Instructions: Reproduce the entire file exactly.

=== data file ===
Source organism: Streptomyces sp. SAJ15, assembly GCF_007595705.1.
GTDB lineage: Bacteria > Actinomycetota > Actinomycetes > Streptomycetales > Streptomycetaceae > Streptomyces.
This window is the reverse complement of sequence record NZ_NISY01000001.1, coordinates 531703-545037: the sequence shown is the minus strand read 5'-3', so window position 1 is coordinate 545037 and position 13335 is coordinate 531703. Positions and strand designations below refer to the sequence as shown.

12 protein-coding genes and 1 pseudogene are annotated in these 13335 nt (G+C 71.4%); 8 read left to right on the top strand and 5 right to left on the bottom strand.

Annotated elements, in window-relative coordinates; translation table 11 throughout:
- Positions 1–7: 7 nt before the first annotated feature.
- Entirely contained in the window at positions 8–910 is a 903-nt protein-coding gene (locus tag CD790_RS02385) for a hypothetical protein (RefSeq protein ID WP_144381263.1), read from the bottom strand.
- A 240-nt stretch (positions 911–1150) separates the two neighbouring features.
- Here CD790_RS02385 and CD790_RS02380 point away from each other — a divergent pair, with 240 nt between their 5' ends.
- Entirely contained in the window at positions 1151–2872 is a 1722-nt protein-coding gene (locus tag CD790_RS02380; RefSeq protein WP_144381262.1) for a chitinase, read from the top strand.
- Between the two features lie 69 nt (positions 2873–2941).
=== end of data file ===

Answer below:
Source organism: Streptomyces sp. SAJ15, assembly GCF_007595705.1.
GTDB lineage: Bacteria > Actinomycetota > Actinomycetes > Streptomycetales > Streptomycetaceae > Streptomyces.
This window is the reverse complement of sequence record NZ_NISY01000001.1, coordinates 531703-545037: the sequence shown is the minus strand read 5'-3', so window position 1 is coordinate 545037 and position 13335 is coordinate 531703. Positions and strand designations below refer to the sequence as shown.

12 protein-coding genes and 1 pseudogene are annotated in these 13335 nt (G+C 71.4%); 8 read left to right on the top strand and 5 right to left on the bottom strand.

Annotated elements, in window-relative coordinates; translation table 11 throughout:
- Positions 1–7: 7 nt before the first annotated feature.
- Entirely contained in the window at positions 8–910 is a 903-nt protein-coding gene (locus tag CD790_RS02385) for a hypothetical protein (RefSeq protein ID WP_144381263.1), read from the bottom strand.
- A 240-nt stretch (positions 911–1150) separates the two neighbouring features.
- Here CD790_RS02385 and CD790_RS02380 point away from each other — a divergent pair, with 240 nt between their 5' ends.
- Entirely contained in the window at positions 1151–2872 is a 1722-nt protein-coding gene (locus tag CD790_RS02380; RefSeq protein WP_144381262.1) for a chitinase, read from the top strand.
- Between the two features lie 69 nt (positions 2873–2941).